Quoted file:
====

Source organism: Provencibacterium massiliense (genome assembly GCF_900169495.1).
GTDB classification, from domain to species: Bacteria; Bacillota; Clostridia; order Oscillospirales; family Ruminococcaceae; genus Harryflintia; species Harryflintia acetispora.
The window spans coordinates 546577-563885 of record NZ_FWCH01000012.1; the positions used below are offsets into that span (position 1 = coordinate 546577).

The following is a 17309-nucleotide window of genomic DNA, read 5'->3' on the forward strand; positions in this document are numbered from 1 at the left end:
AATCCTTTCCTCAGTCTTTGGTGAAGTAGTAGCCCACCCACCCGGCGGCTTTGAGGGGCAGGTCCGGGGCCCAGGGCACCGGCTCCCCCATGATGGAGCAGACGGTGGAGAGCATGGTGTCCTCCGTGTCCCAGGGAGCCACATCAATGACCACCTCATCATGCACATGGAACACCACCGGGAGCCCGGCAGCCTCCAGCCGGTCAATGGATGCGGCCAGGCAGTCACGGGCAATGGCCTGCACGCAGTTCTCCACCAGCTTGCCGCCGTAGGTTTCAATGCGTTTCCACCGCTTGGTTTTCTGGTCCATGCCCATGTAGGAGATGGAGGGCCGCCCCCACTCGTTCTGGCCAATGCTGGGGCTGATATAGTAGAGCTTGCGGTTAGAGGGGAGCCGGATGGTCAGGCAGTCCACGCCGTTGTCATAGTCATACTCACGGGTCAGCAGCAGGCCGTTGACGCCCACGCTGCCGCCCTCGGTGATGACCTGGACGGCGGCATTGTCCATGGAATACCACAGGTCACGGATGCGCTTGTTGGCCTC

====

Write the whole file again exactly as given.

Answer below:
Source organism: Provencibacterium massiliense (genome assembly GCF_900169495.1).
GTDB classification, from domain to species: Bacteria; Bacillota; Clostridia; order Oscillospirales; family Ruminococcaceae; genus Harryflintia; species Harryflintia acetispora.
The window spans coordinates 546577-563885 of record NZ_FWCH01000012.1; the positions used below are offsets into that span (position 1 = coordinate 546577).

The following is a 17309-nucleotide window of genomic DNA, read 5'->3' on the forward strand; positions in this document are numbered from 1 at the left end:
AATCCTTTCCTCAGTCTTTGGTGAAGTAGTAGCCCACCCACCCGGCGGCTTTGAGGGGCAGGTCCGGGGCCCAGGGCACCGGCTCCCCCATGATGGAGCAGACGGTGGAGAGCATGGTGTCCTCCGTGTCCCAGGGAGCCACATCAATGACCACCTCATCATGCACATGGAACACCACCGGGAGCCCGGCAGCCTCCAGCCGGTCAATGGATGCGGCCAGGCAGTCACGGGCAATGGCCTGCACGCAGTTCTCCACCAGCTTGCCGCCGTAGGTTTCAATGCGTTTCCACCGCTTGGTTTTCTGGTCCATGCCCATGTAGGAGATGGAGGGCCGCCCCCACTCGTTCTGGCCAATGCTGGGGCTGATATAGTAGAGCTTGCGGTTAGAGGGGAGCCGGATGGTCAGGCAGTCCACGCCGTTGTCATAGTCATACTCACGGGTCAGCAGCAGGCCGTTGACGCCCACGCTGCCGCCCTCGGTGATGACCTGGACGGCGGCATTGTCCATGGAATACCACAGGTCACGGATGCGCTTGTTGGCCTC